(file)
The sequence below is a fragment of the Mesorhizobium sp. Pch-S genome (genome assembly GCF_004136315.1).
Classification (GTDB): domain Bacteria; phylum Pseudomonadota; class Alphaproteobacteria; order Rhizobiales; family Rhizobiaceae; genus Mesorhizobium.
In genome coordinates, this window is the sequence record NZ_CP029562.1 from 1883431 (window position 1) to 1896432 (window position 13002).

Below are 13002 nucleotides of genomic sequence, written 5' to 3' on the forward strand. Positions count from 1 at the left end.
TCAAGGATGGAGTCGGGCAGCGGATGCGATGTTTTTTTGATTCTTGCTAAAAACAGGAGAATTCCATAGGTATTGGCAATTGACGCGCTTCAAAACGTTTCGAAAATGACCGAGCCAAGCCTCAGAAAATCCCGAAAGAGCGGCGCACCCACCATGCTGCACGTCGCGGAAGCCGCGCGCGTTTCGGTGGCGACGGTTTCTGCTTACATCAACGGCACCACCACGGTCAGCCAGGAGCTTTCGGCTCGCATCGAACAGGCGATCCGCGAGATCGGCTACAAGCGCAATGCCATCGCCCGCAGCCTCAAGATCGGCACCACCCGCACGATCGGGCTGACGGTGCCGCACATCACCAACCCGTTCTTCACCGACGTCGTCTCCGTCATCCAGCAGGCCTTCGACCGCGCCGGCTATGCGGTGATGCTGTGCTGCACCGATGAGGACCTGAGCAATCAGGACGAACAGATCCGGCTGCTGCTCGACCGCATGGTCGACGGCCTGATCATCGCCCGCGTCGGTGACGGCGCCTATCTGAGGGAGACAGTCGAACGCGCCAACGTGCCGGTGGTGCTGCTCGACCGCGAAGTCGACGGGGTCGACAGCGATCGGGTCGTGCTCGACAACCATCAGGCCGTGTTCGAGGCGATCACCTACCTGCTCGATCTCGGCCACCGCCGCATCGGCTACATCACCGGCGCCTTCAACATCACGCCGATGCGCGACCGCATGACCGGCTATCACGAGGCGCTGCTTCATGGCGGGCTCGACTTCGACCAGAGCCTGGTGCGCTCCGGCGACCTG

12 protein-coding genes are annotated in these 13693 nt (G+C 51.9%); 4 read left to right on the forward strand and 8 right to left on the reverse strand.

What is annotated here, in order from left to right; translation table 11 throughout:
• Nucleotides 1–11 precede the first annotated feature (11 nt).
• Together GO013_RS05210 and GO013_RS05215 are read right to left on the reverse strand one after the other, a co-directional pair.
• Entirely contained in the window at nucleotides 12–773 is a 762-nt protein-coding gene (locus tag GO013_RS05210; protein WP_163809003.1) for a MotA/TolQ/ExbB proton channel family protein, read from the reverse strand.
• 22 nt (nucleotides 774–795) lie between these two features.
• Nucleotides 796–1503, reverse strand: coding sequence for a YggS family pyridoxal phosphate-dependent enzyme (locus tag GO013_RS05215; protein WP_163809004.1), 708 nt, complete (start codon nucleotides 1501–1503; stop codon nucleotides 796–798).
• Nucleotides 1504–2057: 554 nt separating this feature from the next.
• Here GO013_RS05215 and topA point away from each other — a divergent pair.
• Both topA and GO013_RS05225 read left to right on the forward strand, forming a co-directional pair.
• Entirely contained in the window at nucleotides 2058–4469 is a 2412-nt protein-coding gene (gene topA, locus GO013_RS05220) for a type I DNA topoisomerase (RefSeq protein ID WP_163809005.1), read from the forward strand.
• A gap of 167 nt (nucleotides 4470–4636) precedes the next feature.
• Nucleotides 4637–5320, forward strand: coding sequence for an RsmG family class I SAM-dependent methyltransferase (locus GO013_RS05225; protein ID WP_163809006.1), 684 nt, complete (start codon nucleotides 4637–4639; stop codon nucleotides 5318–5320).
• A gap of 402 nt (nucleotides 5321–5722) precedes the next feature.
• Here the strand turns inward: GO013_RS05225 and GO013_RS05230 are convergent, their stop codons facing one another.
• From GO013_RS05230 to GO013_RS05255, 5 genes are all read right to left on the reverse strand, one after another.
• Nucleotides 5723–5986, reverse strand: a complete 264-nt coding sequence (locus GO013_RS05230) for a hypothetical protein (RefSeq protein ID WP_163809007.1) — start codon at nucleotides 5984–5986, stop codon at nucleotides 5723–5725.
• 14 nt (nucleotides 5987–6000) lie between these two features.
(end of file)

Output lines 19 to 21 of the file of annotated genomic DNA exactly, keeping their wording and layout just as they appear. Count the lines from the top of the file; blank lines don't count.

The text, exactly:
• A gap of 402 nt (nucleotides 5321–5722) precedes the next feature.
• Here the strand turns inward: GO013_RS05225 and GO013_RS05230 are convergent, their stop codons facing one another.
• From GO013_RS05230 to GO013_RS05255, 5 genes are all read right to left on the reverse strand, one after another.